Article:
It’s spring (really!): Take a mountain hike

Mountain meadow hiking

Doughton Park

 

Whether you’re a hiker who hibernates over the winter or a year-round hiker who loves layering, spring is when we all get itchin’ for a mountain hike. To see mountain wildflowers in bloom, to catch a whiff of sun-warmed galax, to savor a mountaintop view.

Pro tip: always check the forecast before heading out.

Here are 10 suggestions for mountain trails suitable for an early season visit.

Doughton Park

30 miles of trail

Blue Ridge Parkway near Roaring Gap

Doughton Park offers some of the Southeast’s best mountain hiking, period: the ridge-top Bluff Mountain Trail rolls over mountain meadow after mountain meadow, and the four trails that climb the Blue Ridge Escarpment from the base offer a range of hiking experiences. Starting from the Longbottom Road trailhead at the base, we suggest heading up on the 4.4-mile Cedar Ridge Trail, hiking south on the Bluff Mountain Trail, then heading down on either Grassy Gap Road or Flat Rock Ridge Trail, for a 16- to 18-mile circuit.

More info here.

Panthertown Valley

Panthertown Valley

30 miles

Cashiers

For a relatively low-lying area — the valley tops out at just over 4,000 feet — it offers some awesome alpine adventure. Waterfalls — Schoolhouse, Granny Burrel and Greenland Creek among them — great views from atop the slickrock slab that is Little Green Mountain, valley hiking through white pines along Panthertown Creek. Caution: Be sure to take a map, the trails aren’t well marked.

More info here.

Graybeard Mountain

30 miles

Montreat

Twenty-one trails explore the 2,500-acre Montreat Wilderness, part of the Montreat Conference Center. Most are short, but there is a grandaddy: the Graybeard Trail climbs 4.8 miles to the top of 5,408-foot Graybeard Mountain. It’s a mostly wooded hike, but good views can be had by taking the Walker’s Knob spur.

More info here.

Shining Rock Wilderness, Pisgah National Forest

Shining Rock Wilderness, Pisgah National Forest

Shining Rock

50+ miles

Blue Ridge Parkway near Waynesville

The Blue Ridge Parkway from Pisgah Inn west to the Smokies is closed much of the winter due to the snow and ice that tends to stick around above 5,000 feet. So when the Parkway does thaw, one of the first places we love to hit is the Black Balsam Access at Milepost 420.2. From here, you can head west to the Sam Knob area, east to Graveyard Fields, or north to Investor Gap and the Shining Rock Wilderness. Views abound.

More info here.

Mount Rogers

Grayson Highlands State Park / Mount Rogers

50+ miles

Mouth of Wilson, Va.

Mount Rogers is the Mount Mitchell of Virginia: not beholden to forecasts, the weather here can change in an instant. It’s a little risky for an early season visit, but stay low and you should be safely rewarded with hiking through open meadows and over rocky outcrops that will make you sure you’re hiking out West.

More info here.

Tanawha Trail

13.5 miles

Blue Ridge Parkway / Grandfather Mountain

The Jeckyll and Hyde of trails, the Tanawha, part to the Mountains-to-Sea Trail, is rugged and rocky from its southern origination point at Beacon Heights north to the Boone Fork Parking Area. Here, you’ll have little doubt you’re hiking the base of Grandfather Mountain. Then, the trail transforms into a gentle meander through mature hardwoods and across small mountain meadows on its way to Julian Price Park.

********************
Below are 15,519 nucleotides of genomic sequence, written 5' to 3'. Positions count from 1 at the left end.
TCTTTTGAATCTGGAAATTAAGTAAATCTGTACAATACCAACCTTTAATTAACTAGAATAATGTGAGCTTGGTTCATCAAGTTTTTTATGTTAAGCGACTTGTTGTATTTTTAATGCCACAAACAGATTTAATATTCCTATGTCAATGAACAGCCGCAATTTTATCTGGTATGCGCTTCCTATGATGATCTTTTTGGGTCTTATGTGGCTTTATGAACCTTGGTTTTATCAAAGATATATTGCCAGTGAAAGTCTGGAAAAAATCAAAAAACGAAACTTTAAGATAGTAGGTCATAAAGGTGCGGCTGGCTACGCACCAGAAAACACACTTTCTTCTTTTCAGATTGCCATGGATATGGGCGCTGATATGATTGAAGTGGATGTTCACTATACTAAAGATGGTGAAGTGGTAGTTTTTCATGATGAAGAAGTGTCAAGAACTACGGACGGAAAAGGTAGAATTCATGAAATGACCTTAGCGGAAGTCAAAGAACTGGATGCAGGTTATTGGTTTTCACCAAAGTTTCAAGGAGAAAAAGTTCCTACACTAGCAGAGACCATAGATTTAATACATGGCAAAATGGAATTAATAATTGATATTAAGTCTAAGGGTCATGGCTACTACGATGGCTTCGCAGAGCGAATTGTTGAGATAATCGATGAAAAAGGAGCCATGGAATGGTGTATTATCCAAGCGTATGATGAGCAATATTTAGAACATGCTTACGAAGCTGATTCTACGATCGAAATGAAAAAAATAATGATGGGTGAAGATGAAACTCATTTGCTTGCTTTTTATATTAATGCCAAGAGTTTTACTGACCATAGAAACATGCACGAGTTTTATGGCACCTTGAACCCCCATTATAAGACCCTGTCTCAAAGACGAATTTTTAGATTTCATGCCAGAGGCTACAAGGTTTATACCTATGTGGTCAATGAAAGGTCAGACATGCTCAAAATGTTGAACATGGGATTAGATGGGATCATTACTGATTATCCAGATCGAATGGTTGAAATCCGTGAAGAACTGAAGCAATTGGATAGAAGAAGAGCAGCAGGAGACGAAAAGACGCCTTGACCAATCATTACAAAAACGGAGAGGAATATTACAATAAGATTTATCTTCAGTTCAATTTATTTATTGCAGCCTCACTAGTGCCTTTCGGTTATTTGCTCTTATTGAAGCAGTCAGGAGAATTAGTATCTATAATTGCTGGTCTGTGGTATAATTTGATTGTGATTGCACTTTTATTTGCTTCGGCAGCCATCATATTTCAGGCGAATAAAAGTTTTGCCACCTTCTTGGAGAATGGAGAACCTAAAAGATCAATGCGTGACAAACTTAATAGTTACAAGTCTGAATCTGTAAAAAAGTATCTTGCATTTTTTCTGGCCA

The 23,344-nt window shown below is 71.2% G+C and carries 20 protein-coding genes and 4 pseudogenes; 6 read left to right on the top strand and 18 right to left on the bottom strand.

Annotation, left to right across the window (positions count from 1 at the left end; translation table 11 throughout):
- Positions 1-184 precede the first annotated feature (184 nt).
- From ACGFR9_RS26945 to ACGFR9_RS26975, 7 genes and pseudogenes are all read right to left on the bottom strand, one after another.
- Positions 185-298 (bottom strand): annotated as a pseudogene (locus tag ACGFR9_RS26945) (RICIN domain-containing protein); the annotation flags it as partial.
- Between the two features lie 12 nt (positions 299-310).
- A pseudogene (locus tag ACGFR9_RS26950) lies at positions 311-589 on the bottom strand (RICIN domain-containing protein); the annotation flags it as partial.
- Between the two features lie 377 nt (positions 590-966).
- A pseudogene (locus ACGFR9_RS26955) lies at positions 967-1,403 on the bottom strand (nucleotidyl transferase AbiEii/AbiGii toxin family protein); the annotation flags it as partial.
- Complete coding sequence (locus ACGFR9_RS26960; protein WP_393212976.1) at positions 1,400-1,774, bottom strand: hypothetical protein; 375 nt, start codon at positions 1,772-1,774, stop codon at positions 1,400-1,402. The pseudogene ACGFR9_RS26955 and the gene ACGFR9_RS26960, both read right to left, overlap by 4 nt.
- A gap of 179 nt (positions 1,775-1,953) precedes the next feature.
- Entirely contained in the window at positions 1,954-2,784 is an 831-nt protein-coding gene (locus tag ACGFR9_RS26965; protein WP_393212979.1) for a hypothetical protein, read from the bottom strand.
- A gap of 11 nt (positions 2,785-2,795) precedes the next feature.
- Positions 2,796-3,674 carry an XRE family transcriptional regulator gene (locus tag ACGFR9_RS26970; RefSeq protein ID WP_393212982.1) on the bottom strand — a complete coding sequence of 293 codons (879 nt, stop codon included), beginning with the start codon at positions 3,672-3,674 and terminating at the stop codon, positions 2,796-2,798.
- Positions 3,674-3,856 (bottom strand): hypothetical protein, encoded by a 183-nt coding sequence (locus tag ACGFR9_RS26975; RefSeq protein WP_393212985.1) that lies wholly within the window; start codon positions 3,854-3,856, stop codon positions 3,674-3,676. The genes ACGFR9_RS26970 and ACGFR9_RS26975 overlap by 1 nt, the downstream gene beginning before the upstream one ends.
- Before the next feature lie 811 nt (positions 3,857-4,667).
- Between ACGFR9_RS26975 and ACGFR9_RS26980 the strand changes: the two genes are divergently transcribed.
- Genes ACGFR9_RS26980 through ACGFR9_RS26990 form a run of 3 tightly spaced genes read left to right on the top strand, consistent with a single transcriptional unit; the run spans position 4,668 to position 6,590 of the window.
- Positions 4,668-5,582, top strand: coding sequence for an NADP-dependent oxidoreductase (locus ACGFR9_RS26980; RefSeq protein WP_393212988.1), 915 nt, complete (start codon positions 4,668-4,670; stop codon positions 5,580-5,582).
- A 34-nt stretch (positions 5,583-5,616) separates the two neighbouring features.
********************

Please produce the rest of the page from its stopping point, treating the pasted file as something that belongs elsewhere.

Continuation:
More into here.

Hawksbill Mountain

3 mile loop, with longer options

Shenandoah National Park, Va.

Hawksbill, at 4,050 feet, is the highest point in the Shenandoah National Park:  why not shoot for the top on an early spring foray into the mountains! Take the steep 1.7-mile out-and-back or the 2.9-mile loop trail, from MP 45.6 on Skyline Drive. Connect to the Appalachian Trail to extend your hiking time.

More info here.

Rock Castle Gorge

Rock Castle Gorge

10 miles

Blue Ridge Parkway Milepost 167 in Virginia

This gorge hike starts with a 3-mile descent from the Parkway, then gradually climbs out of the gorge over the next 7.3 miles. Along the way you’ll pass through rhododendron hells, along a frisky mountain stream, past long-abandoned buildings. Enough distractions to keep your mind off the fact the elevation on this hike ranges from 1,700 to nearly 3,600 feet.

More info here.

Explore balds galore on the AT between Carver’s Gap and US 19E

Appalachian Trail at Carver’s Gap

14 miles or shorter

Carver’s Gap, where NC 261 and TN 143 butt heads at the state line

Technically, this hike is downhill: it starts high and ends low. But there’s still a lot of up and down along the way. A fabulous hike if you have the time and early season stamina; otherwise, hike out to Round Bald, Jane Bald, then Grassy Ridge — an out-and-back of about 4 miles — for the best views in the Southeast.

More info here.

Devil’s Marbleyard (photo: hiking.upward.com)

Devil’s Marbleyard

3-4 miles

James Face Wilderness, west of Lynchburg, Va.

This is the kind of outdoors stuff you loved to do as a kid: climbing and scrambling over and squeezing through house-size boulders spilling down the slope, then stretching out to catch some rays on a slab warmed by the spring sun. About a mile hike in; the rest of your mileage depends on your inner-monkey.

More info here.

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For more hikes, visit our GetHiking! Resource Page, here.